My first thoughts about visiting a national park used to be safaris, birdwatching and game sighting. But my trip to Kanger valley national park in Chhattisgarh helped me change that perspective by letting me understand that a trip to a forest can be beyond wildlife. Even without having any major landmarks to visit, a trip can be complete by simply traveling slow, being present and immersive in the energies of the moment.
A walk tour around Jagadalpur set a good preamble by introducing me to the culture and history of the tribal communities and the royal family of Bastar. Jagadalpur is where most rituals of the Bastar Dussehra center around. Bastar Dussehra, the longest festival in the world is celebrated for seventy-five days thereby attracting tourists from across the globe to witness the congregation and unique rituals of Adivasis inhabiting the region.
We then drove towards Kanger valley National Park, the only national park in India where human settlements is allowed within the heart of the forest that is thriving around the Kanger River. A sumptuous lunch served on patravalis was followed by a walk to see the beautiful Thirathgarh waterfalls and the serene Sita Kund, important sites of pilgrimage in the local culture. After spending some time there, I went on a guided trek to Shivaganga, an untouched gem. ‘The seclusion of the waterfall, reachable by a flight of bamboo stairs laid out through the thickets would be best complimented by an overnight camping and the dance of the fireflies’ as described by the guide.
That night’s accommodation was at an Adivasi homestay. A traditional greeting was followed by warm conversation with the host family, accompanied by homebrewed Mahua liquor and red-ant chutney around a bon-fire, in the courtyard overlooked by a huge Mahua tree. The night’s sky there is certainly a delight for astrophotography enthusiasts. I woke up for sunrise and joined my host on his walk along the riverbank to collect ferns for a perfectly organic meal to start our day. With the mud and bamboo houses, wooden fences, dining on cow-dung smeared floors, slow-cooked food in claypot and on firewood with locally available ingredients, my stay was an incomprehensible experience of sustainable living.
Among three magnificent limestone caves located within the national park, we explored the stalactites and stalagmites of Dandak caves. A fifteen-minute session of meditation inside the dark and silent chamber of the cave was transcending. A Gypsy ride to Kanger Dhara waterfall was followed by bamboo rafting on the pristine and calm waters at Kailash Jheel. Since, our campsite was at a walkable distance from a tribal hamlet, I sneaked out and spent time at the local fair there. Tribal folk had congregated from all neighboring hamlets to watch the ‘Naat’, a theater form where excerpts from epics are adapted into local stories and performed all night.
The next morning started early with an inspiring birding session along the river trail as I was accompanied by a ‘Myna Mitra’, the friend of the Myna birds. This is an initiative by the forest department toward conservation of the Hill-myna, the state bird of Chhattisgarh by getting the local forest dwelling tribal youth involved to track the daily activities of these birds. We got lucky to spot a pair of these birds, the highlight for a typical wildlife trip.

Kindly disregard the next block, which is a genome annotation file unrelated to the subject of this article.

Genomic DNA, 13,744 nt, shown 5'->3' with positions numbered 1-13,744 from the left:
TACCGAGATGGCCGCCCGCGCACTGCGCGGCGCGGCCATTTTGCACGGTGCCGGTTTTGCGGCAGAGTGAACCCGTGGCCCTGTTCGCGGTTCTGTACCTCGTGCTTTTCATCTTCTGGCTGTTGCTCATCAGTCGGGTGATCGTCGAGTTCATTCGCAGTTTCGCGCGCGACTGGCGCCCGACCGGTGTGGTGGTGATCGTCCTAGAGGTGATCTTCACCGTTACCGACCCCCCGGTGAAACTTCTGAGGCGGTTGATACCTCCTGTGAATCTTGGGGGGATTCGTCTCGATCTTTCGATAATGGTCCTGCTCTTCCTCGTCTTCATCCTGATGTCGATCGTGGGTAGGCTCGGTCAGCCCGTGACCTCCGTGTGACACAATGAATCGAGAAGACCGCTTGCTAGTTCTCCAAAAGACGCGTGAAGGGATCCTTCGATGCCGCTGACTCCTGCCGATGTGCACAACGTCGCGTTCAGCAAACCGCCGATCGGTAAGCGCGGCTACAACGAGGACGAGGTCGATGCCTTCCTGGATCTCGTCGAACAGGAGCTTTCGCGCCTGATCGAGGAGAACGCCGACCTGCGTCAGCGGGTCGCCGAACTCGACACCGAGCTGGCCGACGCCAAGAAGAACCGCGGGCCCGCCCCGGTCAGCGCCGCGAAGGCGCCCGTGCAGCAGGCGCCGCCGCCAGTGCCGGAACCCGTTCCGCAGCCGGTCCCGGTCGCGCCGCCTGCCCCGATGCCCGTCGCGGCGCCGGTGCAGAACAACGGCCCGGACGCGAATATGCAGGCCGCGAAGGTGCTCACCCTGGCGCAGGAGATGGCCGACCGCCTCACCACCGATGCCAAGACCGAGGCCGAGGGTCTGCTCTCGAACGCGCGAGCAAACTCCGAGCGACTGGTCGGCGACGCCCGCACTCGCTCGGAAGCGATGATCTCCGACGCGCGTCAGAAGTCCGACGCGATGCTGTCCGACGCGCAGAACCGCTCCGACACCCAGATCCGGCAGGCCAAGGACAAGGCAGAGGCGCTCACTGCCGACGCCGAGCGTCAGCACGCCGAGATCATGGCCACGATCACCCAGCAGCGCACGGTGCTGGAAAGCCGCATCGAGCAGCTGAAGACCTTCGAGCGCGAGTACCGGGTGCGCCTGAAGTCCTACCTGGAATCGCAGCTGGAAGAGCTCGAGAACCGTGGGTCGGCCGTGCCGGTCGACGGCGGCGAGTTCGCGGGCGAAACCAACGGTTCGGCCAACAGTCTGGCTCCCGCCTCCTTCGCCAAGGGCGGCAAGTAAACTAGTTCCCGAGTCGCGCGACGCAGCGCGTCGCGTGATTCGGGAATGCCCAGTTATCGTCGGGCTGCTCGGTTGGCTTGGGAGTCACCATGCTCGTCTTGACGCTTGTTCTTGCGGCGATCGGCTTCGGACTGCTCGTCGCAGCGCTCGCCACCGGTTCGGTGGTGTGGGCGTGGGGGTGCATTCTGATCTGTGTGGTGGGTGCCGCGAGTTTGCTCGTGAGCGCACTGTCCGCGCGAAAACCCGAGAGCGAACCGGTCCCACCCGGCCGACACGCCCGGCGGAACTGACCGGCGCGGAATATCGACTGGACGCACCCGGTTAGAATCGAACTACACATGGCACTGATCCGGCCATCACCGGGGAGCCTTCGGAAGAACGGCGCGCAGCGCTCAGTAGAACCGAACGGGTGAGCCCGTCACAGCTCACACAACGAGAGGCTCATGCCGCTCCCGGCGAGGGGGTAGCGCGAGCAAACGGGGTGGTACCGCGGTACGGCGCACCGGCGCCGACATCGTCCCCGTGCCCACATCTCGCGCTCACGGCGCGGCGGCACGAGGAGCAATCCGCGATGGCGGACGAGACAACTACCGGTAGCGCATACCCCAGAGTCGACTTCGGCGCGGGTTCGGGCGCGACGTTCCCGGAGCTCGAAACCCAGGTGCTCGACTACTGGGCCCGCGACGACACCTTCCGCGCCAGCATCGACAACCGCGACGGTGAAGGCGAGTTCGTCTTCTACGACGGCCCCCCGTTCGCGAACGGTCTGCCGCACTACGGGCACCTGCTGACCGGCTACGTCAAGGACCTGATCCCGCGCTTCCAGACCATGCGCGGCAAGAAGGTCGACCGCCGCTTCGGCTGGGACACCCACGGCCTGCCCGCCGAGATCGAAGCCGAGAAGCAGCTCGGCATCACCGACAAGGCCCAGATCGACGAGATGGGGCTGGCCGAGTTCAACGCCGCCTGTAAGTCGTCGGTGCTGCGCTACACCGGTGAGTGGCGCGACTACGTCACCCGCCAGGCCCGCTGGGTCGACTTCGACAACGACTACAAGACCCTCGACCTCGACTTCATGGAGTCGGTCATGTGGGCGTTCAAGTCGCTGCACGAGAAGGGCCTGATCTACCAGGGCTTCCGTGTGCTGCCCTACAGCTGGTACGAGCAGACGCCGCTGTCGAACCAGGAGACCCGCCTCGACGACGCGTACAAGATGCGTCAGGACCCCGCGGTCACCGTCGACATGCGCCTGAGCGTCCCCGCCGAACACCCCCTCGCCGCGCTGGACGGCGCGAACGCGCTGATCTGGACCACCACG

After a quick meal, we headed towards Gumadpal to see a 14th century Shiva temple. Historians haven’t yet found the reason for its unique three-tiered Linga. That day happened to be the weekly market or haat, as locally called. A walk around the haat was another opportunity to get a closer understanding of the local way of life. Haats do not just provide for trade but also for worshipping local deities, entertainment, socialization and even matchmaking. A few women were singing and dancing to the local songs and asked us to join in as well. It was surprising to know that barter still exists here. I tasted local food like tubers, mahua, tendu, and a variety of local brews and wines. Jewelry and home-décor items in dhokra, a GI tagged craft made by a method believed to be practiced since over 4000 years were being sold among several other unique crafts of the region. I witnessed an energy packed session of cockfighting as well.
Having travelled to Chhattisgarh and not seeing the poster boy of its tourism advertisements, did not seem fair. River Indravati plummets down with all her might in a horseshoe shape, making Chitrakote waterfalls the widest in India. I checked into the government run luxury resort to spend my last evening, where every cottage offered a view of the setting sun over the waterfall. A ride in a country boat right into India’s Niagara waterfalls was just the prefect way to say good bye.
From waterfalls and caves to tribal hamlets and local markets, from history and folklore to art and craft, from food and wine to mud-houses and palaces, from dance and music to culture and architecture, my experience at Kanger valley national park was replete, wholesome and truly full of surprises!
- Transport: Jagadalpur is connected by daily flights, rail route and by buses. Self-drive cars or taxis can be availed for travelling within Bastar.
- Stay: Several tribal homestays are available within the national park. Nature camps and resorts run by Chhattisgarh tourism board and heritage stays in palaces are managed by the erstwhile royal family of Bastar. Good hotels of all budgets are available at Jagadalpur.
- Food: Bastar cuisine mostly comprises of locally grown rice and vegetables.
This travel was part of the ‘Dekho Bastar- Season 1’ event organised by India Tourism Board and Bastar District administration in collaboration with Kanger Valley National Park. The article appeared in ‘Apr~May’23’ edition of ‘Bastar Bhoomi’ magazine.